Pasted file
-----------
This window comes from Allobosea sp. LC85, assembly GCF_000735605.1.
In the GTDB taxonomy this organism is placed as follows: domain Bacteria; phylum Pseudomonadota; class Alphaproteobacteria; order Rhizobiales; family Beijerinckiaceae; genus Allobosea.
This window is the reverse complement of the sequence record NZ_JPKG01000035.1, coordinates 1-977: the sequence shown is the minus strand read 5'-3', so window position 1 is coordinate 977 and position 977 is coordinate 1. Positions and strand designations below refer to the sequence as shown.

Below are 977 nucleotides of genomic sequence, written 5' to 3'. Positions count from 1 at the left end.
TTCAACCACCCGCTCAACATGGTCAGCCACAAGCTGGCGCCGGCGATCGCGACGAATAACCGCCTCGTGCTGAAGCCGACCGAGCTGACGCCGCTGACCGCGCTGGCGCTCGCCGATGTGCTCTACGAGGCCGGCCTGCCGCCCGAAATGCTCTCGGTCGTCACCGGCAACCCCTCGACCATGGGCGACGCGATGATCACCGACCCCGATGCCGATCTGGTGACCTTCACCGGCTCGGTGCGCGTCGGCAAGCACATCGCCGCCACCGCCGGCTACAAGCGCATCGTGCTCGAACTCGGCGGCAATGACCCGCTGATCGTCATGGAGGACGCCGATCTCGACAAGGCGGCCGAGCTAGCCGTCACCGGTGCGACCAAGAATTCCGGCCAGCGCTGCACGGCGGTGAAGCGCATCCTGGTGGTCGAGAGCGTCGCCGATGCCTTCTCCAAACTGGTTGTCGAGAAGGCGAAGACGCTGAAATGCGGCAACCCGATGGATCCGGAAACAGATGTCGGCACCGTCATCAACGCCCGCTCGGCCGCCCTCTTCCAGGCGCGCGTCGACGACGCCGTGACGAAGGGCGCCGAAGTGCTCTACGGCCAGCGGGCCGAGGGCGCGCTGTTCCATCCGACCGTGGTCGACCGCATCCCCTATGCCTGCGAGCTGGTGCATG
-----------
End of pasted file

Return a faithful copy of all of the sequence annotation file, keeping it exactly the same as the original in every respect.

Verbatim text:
This window comes from Allobosea sp. LC85, assembly GCF_000735605.1.
In the GTDB taxonomy this organism is placed as follows: domain Bacteria; phylum Pseudomonadota; class Alphaproteobacteria; order Rhizobiales; family Beijerinckiaceae; genus Allobosea.
This window is the reverse complement of the sequence record NZ_JPKG01000035.1, coordinates 1-977: the sequence shown is the minus strand read 5'-3', so window position 1 is coordinate 977 and position 977 is coordinate 1. Positions and strand designations below refer to the sequence as shown.

Below are 977 nucleotides of genomic sequence, written 5' to 3'. Positions count from 1 at the left end.
TTCAACCACCCGCTCAACATGGTCAGCCACAAGCTGGCGCCGGCGATCGCGACGAATAACCGCCTCGTGCTGAAGCCGACCGAGCTGACGCCGCTGACCGCGCTGGCGCTCGCCGATGTGCTCTACGAGGCCGGCCTGCCGCCCGAAATGCTCTCGGTCGTCACCGGCAACCCCTCGACCATGGGCGACGCGATGATCACCGACCCCGATGCCGATCTGGTGACCTTCACCGGCTCGGTGCGCGTCGGCAAGCACATCGCCGCCACCGCCGGCTACAAGCGCATCGTGCTCGAACTCGGCGGCAATGACCCGCTGATCGTCATGGAGGACGCCGATCTCGACAAGGCGGCCGAGCTAGCCGTCACCGGTGCGACCAAGAATTCCGGCCAGCGCTGCACGGCGGTGAAGCGCATCCTGGTGGTCGAGAGCGTCGCCGATGCCTTCTCCAAACTGGTTGTCGAGAAGGCGAAGACGCTGAAATGCGGCAACCCGATGGATCCGGAAACAGATGTCGGCACCGTCATCAACGCCCGCTCGGCCGCCCTCTTCCAGGCGCGCGTCGACGACGCCGTGACGAAGGGCGCCGAAGTGCTCTACGGCCAGCGGGCCGAGGGCGCGCTGTTCCATCCGACCGTGGTCGACCGCATCCCCTATGCCTGCGAGCTGGTGCATG